Being stationed together also gives Sergeant Venable and his father a chance to do things they enjoy doing with each other. One example of this is playing softball together for the 99th Civil Engineer Squadron team. Sergeant Venable said he remembers watching his dad play when he was younger and how he always wanted to play with him, and now he gets that opportunity. The two even played for a team downtown for a while with Sergeant Venable's younger brother, Trey.

"We have gotten to enjoy a lot of things together that most fathers and sons don't get to at this age," Mr. Venable said.

Sergeant Venable added that he is glad he gets to spend more time with his dad than he used to and that his dad gets to see his granddaughter. Both say the opportunity to be at the same department has brought them closer as father and son.

This father and son have had some interesting ways in which their careers have crossed paths prior to being assigned to the same department. When Sergeant Venable first arrived at Goodfellow for the basic firefighter course, his dad was also at the fire academy for a hazardous materials train-the-trainer course, so for the first three weeks of his son's tech school, Mr. Venable was able to check up on his son's progress.

In turn, Sergeant Venable has encountered several people who had previously worked with his father. While in Germany as an Airman, the younger Venable worked with a technical sergeant who had worked with Mr. Venable as an Airman when Mr. Venable was a technical sergeant stationed in Germany. The father and son also graduated from the same leadership school. Mr. Venable graduated from the Noncommissioned Officer Leadership School at Nellis in 1983. The school was later renamed the Airman Leadership School; Sergeant Venable graduated from the school in 2006.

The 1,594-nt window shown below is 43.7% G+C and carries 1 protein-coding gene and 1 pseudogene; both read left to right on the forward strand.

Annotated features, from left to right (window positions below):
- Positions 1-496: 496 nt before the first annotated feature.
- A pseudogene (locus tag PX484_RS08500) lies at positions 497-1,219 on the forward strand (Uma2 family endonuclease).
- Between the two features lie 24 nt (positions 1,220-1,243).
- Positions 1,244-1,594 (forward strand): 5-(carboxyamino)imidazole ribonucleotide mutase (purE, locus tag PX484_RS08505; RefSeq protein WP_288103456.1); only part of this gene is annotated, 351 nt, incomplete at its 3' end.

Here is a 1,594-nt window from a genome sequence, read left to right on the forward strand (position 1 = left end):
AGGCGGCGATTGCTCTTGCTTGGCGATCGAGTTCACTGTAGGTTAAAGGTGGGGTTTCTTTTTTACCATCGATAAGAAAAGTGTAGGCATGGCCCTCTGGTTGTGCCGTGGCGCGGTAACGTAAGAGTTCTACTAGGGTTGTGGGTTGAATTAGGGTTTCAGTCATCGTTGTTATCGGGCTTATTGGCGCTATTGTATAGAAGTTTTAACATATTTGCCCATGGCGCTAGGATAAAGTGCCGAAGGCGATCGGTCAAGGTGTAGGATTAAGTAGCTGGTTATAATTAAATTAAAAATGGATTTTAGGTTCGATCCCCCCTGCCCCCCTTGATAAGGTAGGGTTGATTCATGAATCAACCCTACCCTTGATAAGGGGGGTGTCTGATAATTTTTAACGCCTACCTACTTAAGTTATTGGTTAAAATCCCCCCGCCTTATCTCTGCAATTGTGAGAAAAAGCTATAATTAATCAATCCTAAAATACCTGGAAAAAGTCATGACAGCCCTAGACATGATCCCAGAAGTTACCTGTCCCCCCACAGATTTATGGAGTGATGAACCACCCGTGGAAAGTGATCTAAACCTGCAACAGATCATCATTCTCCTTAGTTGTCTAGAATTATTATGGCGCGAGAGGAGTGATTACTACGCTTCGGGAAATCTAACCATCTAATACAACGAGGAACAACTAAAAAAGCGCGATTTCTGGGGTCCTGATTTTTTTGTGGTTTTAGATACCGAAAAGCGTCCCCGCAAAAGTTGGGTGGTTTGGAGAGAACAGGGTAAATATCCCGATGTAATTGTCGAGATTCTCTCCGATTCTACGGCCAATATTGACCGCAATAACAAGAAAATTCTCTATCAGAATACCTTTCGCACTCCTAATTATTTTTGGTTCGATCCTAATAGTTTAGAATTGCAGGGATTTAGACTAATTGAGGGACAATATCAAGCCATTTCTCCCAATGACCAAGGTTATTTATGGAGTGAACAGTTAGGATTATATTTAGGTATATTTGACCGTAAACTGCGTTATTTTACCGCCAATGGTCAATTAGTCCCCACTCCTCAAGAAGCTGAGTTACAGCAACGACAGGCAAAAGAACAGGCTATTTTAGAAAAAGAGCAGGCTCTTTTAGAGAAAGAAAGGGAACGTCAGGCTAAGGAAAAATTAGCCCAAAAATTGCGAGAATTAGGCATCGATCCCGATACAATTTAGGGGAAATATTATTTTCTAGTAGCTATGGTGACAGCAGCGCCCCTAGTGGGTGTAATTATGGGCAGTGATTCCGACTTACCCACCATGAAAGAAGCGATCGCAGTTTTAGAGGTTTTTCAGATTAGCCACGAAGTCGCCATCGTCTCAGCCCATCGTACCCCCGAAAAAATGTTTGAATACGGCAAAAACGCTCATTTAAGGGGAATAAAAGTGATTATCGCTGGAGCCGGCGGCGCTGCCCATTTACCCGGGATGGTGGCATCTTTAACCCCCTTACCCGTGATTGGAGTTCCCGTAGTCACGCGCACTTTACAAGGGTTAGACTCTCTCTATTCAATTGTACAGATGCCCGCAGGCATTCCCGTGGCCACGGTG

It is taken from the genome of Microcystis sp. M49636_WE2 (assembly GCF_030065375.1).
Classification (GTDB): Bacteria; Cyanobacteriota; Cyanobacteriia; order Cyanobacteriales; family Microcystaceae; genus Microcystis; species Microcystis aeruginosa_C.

For Sergeant Venable, the experience has allowed him to learn valuable lessons from his father. One thing he has tried to learn from his father is his management style. Mr. Venable said that his management philosophy is to "surround yourself with good people and let the people do the job." and Sergeant Venable said, as he progresses in rank and moves more to the management areas of the job, he will take the lessons he has learned from his father and use them with his own Airmen.

The father and son team are on opposite shifts, and because each chief runs their shift differently, being able to observe how Mr. Venable runs the opposite shift is an opportunity for Sergeant Venable to see an additional management perspective.

"If I have a problem, as a new dad, a husband, a firefighter or a supervisor, Dad has probably already been through it and can give me advice," Sergeant Venable said.

Mr. Venable said the best thing about the experience has been watching his son's career progression, as well as watching him grow as a man, a husband, and a father, and being able to give him guidance in things like supervising Airmen and what things he should watch out for in the job.

"We never talked about him being a firefighter, but when your oldest son follows in your footsteps, it's always a proud moment," Mr. Venable said. "He's better than I was at his age."